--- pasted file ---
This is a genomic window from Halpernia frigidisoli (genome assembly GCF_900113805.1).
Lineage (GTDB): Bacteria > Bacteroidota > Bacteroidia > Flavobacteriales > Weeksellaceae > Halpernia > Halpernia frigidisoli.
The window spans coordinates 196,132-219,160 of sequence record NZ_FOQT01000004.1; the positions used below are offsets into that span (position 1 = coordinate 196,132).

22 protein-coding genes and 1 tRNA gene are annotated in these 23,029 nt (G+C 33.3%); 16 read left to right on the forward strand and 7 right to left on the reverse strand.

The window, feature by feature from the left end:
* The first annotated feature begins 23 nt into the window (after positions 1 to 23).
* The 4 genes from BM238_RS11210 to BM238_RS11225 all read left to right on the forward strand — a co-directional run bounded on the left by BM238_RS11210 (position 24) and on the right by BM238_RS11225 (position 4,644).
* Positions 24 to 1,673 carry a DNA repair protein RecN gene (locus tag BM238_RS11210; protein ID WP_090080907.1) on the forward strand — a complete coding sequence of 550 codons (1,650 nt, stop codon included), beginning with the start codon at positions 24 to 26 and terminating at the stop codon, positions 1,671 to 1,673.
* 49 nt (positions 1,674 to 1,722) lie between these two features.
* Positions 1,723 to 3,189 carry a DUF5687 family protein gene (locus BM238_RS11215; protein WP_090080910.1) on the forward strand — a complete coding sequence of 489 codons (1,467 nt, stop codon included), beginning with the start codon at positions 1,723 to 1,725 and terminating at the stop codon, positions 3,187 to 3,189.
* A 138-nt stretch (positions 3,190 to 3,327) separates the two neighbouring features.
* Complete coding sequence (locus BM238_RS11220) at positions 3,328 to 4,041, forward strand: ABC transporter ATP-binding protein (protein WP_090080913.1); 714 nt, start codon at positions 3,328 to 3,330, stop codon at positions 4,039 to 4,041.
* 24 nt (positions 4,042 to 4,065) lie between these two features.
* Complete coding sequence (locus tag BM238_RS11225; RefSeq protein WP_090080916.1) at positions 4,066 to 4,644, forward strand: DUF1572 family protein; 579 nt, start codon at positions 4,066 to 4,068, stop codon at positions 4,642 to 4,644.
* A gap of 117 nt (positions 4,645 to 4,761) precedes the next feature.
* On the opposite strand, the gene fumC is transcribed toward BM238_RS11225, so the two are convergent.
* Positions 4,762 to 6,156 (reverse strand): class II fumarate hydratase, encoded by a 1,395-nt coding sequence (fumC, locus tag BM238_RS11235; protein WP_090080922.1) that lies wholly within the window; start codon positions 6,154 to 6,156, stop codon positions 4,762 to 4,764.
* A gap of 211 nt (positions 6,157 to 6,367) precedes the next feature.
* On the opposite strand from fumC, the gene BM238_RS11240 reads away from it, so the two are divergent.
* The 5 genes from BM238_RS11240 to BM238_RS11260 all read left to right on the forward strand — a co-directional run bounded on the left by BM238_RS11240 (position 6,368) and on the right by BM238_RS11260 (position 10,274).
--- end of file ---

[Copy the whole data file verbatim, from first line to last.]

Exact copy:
This is a genomic window from Halpernia frigidisoli (genome assembly GCF_900113805.1).
Lineage (GTDB): Bacteria > Bacteroidota > Bacteroidia > Flavobacteriales > Weeksellaceae > Halpernia > Halpernia frigidisoli.
The window spans coordinates 196,132-219,160 of sequence record NZ_FOQT01000004.1; the positions used below are offsets into that span (position 1 = coordinate 196,132).

22 protein-coding genes and 1 tRNA gene are annotated in these 23,029 nt (G+C 33.3%); 16 read left to right on the forward strand and 7 right to left on the reverse strand.

The window, feature by feature from the left end:
* The first annotated feature begins 23 nt into the window (after positions 1 to 23).
* The 4 genes from BM238_RS11210 to BM238_RS11225 all read left to right on the forward strand — a co-directional run bounded on the left by BM238_RS11210 (position 24) and on the right by BM238_RS11225 (position 4,644).
* Positions 24 to 1,673 carry a DNA repair protein RecN gene (locus tag BM238_RS11210; protein ID WP_090080907.1) on the forward strand — a complete coding sequence of 550 codons (1,650 nt, stop codon included), beginning with the start codon at positions 24 to 26 and terminating at the stop codon, positions 1,671 to 1,673.
* 49 nt (positions 1,674 to 1,722) lie between these two features.
* Positions 1,723 to 3,189 carry a DUF5687 family protein gene (locus BM238_RS11215; protein WP_090080910.1) on the forward strand — a complete coding sequence of 489 codons (1,467 nt, stop codon included), beginning with the start codon at positions 1,723 to 1,725 and terminating at the stop codon, positions 3,187 to 3,189.
* A 138-nt stretch (positions 3,190 to 3,327) separates the two neighbouring features.
* Complete coding sequence (locus BM238_RS11220) at positions 3,328 to 4,041, forward strand: ABC transporter ATP-binding protein (protein WP_090080913.1); 714 nt, start codon at positions 3,328 to 3,330, stop codon at positions 4,039 to 4,041.
* 24 nt (positions 4,042 to 4,065) lie between these two features.
* Complete coding sequence (locus tag BM238_RS11225; RefSeq protein WP_090080916.1) at positions 4,066 to 4,644, forward strand: DUF1572 family protein; 579 nt, start codon at positions 4,066 to 4,068, stop codon at positions 4,642 to 4,644.
* A gap of 117 nt (positions 4,645 to 4,761) precedes the next feature.
* On the opposite strand, the gene fumC is transcribed toward BM238_RS11225, so the two are convergent.
* Positions 4,762 to 6,156 (reverse strand): class II fumarate hydratase, encoded by a 1,395-nt coding sequence (fumC, locus tag BM238_RS11235; protein WP_090080922.1) that lies wholly within the window; start codon positions 6,154 to 6,156, stop codon positions 4,762 to 4,764.
* A gap of 211 nt (positions 6,157 to 6,367) precedes the next feature.
* On the opposite strand from fumC, the gene BM238_RS11240 reads away from it, so the two are divergent.
* The 5 genes from BM238_RS11240 to BM238_RS11260 all read left to right on the forward strand — a co-directional run bounded on the left by BM238_RS11240 (position 6,368) and on the right by BM238_RS11260 (position 10,274).